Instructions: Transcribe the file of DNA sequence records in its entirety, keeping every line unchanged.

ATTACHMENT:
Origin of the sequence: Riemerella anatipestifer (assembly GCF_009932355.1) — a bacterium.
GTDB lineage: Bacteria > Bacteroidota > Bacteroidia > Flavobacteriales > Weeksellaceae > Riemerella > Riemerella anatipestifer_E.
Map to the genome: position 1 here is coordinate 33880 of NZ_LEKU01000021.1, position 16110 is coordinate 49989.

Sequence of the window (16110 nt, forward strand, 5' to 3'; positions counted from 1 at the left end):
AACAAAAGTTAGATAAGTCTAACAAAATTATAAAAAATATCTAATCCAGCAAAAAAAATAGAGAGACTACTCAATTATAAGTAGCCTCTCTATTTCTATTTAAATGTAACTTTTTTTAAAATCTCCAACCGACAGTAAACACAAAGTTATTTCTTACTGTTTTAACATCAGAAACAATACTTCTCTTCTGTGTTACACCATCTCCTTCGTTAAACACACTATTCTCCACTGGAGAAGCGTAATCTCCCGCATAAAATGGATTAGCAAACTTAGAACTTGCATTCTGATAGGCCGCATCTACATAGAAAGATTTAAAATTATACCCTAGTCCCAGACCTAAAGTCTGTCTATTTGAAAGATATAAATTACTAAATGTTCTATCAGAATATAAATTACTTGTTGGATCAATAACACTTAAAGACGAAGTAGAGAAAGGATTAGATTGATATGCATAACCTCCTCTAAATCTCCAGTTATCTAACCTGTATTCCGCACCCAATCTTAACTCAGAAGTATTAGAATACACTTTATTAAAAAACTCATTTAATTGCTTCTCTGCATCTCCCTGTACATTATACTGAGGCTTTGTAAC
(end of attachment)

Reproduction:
Origin of the sequence: Riemerella anatipestifer (assembly GCF_009932355.1) — a bacterium.
GTDB lineage: Bacteria > Bacteroidota > Bacteroidia > Flavobacteriales > Weeksellaceae > Riemerella > Riemerella anatipestifer_E.
Map to the genome: position 1 here is coordinate 33880 of NZ_LEKU01000021.1, position 16110 is coordinate 49989.

Sequence of the window (16110 nt, forward strand, 5' to 3'; positions counted from 1 at the left end):
AACAAAAGTTAGATAAGTCTAACAAAATTATAAAAAATATCTAATCCAGCAAAAAAAATAGAGAGACTACTCAATTATAAGTAGCCTCTCTATTTCTATTTAAATGTAACTTTTTTTAAAATCTCCAACCGACAGTAAACACAAAGTTATTTCTTACTGTTTTAACATCAGAAACAATACTTCTCTTCTGTGTTACACCATCTCCTTCGTTAAACACACTATTCTCCACTGGAGAAGCGTAATCTCCCGCATAAAATGGATTAGCAAACTTAGAACTTGCATTCTGATAGGCCGCATCTACATAGAAAGATTTAAAATTATACCCTAGTCCCAGACCTAAAGTCTGTCTATTTGAAAGATATAAATTACTAAATGTTCTATCAGAATATAAATTACTTGTTGGATCAATAACACTTAAAGACGAAGTAGAGAAAGGATTAGATTGATATGCATAACCTCCTCTAAATCTCCAGTTATCTAACCTGTATTCCGCACCCAATCTTAACTCAGAAGTATTAGAATACACTTTATTAAAAAACTCATTTAATTGCTTCTCTGCATCTCCCTGTACATTATACTGAGGCTTTGTAAC